Today’s song (lyrics here) is a little old anthem to help all my friends get through the next week or so (or more for those in el-hi) to the end of the school year. It took me a long time to realize that teachers feels the same sense of relief at the end of the year that students do.
Alice Cooper’s “School’s Out” dates to 1972, but I was still a goody-two-shoes child then and didn’t fully appreciate it until I was in high school and going through my own teenage rebellion. Even then, I was rebellious in a goody-two-shoes way. I wasn’t smoking in the parking lot, at least most of the time, and I wasn’t yet drinking or losing my sexual innocence. I was just disobedient and disrespectful to my teachers.
Watching the above version of “School’s Out,” filmed at a concert in Sweden, made me think of one of my inspirations for my rebellion, The Little Red Schoolbook. (I mistakenly thought it originated in Sweden, but it was Denmark.) The Little Red Schoolbook made the rounds in the U.S. about the same time “School’s Out” did.
I don’t remember much about my own rebellion, except that I got thrown permanently out of geometry class and that the school administrators summoned my parents to confer about how to make me behave. My geometry teacher frequently assigned students who whispered in class to copy out passages from books as extra homework. He often suggested the Bible as a source. When I received this punishment one day, I chose The Little Red Schoolbook as my source—a passage about how authoritarian teachers are actually insecure. “All grown-ups are paper tigers…” “If you’re bored, you only learn how to be bored.” And so on. Mr. Houser greeted this with outrage. The one detail I will never forget is the shade of red his face turned when his eyes fell on the words I had copied out in my prissy schoolgirl hand. I was satisfied with that.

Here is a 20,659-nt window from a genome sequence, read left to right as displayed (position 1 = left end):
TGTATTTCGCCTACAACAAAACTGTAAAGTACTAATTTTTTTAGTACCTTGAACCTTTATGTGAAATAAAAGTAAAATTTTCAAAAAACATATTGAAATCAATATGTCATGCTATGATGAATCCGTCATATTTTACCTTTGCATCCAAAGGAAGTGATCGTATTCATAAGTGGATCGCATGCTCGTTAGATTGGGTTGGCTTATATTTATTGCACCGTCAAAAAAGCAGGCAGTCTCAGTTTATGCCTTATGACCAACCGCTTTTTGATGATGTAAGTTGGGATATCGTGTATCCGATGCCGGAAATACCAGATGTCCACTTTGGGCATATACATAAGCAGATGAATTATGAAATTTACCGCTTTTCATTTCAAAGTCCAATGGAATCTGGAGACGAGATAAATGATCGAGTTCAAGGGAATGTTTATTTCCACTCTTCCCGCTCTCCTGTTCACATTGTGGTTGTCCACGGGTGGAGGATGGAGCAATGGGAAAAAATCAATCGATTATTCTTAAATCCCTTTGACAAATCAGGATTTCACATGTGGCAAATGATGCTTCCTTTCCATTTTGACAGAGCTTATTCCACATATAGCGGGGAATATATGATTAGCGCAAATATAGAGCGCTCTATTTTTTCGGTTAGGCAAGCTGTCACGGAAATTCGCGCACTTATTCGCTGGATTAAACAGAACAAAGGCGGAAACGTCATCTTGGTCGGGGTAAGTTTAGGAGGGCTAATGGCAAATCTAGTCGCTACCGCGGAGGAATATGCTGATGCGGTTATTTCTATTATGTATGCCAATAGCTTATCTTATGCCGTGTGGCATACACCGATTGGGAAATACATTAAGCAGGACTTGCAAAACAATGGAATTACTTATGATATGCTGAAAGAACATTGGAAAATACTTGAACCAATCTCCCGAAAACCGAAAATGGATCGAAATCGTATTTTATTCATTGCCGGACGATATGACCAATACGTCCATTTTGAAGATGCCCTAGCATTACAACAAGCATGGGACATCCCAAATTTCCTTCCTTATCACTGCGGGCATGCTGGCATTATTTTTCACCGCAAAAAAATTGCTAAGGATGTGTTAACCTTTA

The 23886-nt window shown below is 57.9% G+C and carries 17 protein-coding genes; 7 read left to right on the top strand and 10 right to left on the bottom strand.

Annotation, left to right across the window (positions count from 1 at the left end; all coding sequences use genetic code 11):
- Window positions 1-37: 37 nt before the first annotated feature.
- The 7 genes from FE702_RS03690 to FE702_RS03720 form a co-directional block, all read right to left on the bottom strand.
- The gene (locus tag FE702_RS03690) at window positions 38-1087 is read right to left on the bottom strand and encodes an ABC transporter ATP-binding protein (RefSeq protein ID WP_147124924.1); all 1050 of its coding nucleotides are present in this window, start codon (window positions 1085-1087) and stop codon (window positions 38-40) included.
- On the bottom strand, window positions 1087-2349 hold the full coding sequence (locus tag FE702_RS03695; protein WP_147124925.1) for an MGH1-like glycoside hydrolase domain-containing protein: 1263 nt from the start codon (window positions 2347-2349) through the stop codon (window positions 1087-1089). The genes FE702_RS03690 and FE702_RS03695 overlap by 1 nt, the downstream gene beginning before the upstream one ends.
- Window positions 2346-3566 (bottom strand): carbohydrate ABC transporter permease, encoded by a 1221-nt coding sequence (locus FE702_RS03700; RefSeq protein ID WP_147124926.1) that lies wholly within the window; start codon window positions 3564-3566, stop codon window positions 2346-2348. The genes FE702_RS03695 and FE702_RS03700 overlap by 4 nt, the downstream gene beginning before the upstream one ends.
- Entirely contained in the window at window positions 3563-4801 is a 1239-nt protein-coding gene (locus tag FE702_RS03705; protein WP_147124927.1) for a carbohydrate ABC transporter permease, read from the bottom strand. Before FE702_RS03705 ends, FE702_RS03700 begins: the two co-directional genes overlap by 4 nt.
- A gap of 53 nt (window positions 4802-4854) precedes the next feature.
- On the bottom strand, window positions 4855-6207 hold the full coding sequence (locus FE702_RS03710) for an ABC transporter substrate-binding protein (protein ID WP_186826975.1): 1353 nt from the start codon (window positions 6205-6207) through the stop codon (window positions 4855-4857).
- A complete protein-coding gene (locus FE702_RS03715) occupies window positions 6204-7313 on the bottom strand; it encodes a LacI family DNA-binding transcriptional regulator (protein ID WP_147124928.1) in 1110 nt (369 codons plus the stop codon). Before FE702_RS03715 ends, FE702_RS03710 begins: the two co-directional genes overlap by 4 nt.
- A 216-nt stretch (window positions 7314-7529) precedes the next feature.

It’s interesting to me how those mixed feelings about school have stayed with me even though I chose a life in education. That doesn’t mean that I don’t enjoy teaching, but I feel a constant tension with these issues of authority. And even my fellow academics, most of whom I believe generally love school more purely than I do, get burned out and look forward to summer or whatever short breaks we may get.
We don’t get cut many breaks in education these days, especially not in public education. When I found a video excerpt of a documentary about the Australian release of The Little Red Schoolbook, called As It Happened: The Book That Shook the World (2007), I was struck by its emphasis on the possibility of students striking. I had just posted on Facebook about the sorry state of higher education funding in the state of Florida and noted that “IMHO it’s time to start thinking about strikes, though we are all too grateful just to have a job.” I guess the rabble-rousing Little Red Schoolbook is still somewhere inside of me, though I have long since been absorbed into the status quo and the nation has backslid in terms of progressive education.
Below is the short strike-related documentary excerpt, and a longer, more general one is here.
Here’s to dreams-soon-to-come-true of summer, freedom, and much-needed rebellion.